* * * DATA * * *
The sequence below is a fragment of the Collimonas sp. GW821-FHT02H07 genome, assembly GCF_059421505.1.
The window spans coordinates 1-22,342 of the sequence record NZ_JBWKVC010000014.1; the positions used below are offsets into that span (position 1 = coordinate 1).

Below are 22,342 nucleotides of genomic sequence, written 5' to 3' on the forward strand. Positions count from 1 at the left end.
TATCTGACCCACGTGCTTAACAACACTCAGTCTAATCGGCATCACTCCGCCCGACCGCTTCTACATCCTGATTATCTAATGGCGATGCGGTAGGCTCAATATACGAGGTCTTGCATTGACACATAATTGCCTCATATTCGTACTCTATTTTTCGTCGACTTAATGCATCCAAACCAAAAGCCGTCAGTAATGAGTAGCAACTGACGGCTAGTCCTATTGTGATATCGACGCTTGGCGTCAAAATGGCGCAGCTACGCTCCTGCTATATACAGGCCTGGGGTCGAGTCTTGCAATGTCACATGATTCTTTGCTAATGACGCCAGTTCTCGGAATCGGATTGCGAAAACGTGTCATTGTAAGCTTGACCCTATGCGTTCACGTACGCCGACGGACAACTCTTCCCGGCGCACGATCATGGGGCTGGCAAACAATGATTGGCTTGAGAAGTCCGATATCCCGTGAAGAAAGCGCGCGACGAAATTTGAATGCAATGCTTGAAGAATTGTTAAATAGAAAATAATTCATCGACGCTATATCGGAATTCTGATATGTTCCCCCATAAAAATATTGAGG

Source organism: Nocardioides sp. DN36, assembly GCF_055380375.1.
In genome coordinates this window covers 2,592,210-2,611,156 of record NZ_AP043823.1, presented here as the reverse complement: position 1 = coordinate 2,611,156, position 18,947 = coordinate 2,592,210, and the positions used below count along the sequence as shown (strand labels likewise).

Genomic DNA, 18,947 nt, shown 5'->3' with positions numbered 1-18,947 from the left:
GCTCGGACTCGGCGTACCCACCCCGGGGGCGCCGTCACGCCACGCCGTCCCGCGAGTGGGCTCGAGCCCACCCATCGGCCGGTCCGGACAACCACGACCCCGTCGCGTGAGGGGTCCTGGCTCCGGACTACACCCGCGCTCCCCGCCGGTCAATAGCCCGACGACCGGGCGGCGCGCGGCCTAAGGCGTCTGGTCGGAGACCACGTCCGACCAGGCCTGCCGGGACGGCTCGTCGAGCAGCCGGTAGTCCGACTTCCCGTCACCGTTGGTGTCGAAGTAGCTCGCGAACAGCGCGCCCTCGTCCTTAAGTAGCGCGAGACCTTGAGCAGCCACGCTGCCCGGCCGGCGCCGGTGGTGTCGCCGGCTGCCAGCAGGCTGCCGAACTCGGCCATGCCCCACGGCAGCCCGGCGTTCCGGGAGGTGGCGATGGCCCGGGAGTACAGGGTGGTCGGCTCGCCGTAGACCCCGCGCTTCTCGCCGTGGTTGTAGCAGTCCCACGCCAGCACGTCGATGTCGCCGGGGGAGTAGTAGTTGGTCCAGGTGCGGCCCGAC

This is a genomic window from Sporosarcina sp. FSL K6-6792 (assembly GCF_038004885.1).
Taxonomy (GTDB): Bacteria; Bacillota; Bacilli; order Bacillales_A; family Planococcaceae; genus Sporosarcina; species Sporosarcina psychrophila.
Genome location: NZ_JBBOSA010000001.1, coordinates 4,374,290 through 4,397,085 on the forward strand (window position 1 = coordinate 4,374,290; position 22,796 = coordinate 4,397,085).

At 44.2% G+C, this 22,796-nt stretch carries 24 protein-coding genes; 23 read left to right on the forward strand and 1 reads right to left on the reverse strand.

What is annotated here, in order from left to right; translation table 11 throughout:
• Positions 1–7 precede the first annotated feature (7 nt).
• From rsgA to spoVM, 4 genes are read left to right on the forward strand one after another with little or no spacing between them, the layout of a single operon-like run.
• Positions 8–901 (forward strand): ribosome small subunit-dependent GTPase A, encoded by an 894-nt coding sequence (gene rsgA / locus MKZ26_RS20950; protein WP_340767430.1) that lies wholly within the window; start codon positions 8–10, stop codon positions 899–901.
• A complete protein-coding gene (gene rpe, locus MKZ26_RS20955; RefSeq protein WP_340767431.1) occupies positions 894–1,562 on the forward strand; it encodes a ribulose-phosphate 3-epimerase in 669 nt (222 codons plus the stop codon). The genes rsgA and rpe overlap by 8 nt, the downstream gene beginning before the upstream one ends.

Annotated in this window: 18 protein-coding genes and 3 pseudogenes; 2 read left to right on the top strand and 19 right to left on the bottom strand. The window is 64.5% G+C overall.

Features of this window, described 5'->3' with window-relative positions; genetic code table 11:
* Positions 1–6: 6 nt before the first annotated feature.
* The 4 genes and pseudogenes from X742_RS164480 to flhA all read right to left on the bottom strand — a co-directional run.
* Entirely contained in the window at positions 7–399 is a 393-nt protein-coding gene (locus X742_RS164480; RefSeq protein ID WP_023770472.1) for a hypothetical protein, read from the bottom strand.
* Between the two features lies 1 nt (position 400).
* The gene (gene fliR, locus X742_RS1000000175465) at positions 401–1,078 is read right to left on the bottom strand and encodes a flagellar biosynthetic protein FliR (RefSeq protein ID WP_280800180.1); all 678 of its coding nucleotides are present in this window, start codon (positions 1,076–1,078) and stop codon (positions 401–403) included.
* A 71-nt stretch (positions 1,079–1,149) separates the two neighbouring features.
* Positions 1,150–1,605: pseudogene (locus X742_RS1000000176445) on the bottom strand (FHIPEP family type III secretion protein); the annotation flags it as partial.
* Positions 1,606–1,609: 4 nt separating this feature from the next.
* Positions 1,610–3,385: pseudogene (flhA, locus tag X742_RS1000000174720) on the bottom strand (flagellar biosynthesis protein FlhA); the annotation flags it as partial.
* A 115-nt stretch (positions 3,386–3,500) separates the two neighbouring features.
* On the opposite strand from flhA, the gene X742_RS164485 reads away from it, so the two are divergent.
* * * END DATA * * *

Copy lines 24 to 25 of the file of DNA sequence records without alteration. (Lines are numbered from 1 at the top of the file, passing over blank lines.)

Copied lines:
* The gene (gene fliR, locus X742_RS1000000175465) at positions 401–1,078 is read right to left on the bottom strand and encodes a flagellar biosynthetic protein FliR (RefSeq protein ID WP_280800180.1); all 678 of its coding nucleotides are present in this window, start codon (positions 1,076–1,078) and stop codon (positions 401–403) included.
* A 71-nt stretch (positions 1,079–1,149) separates the two neighbouring features.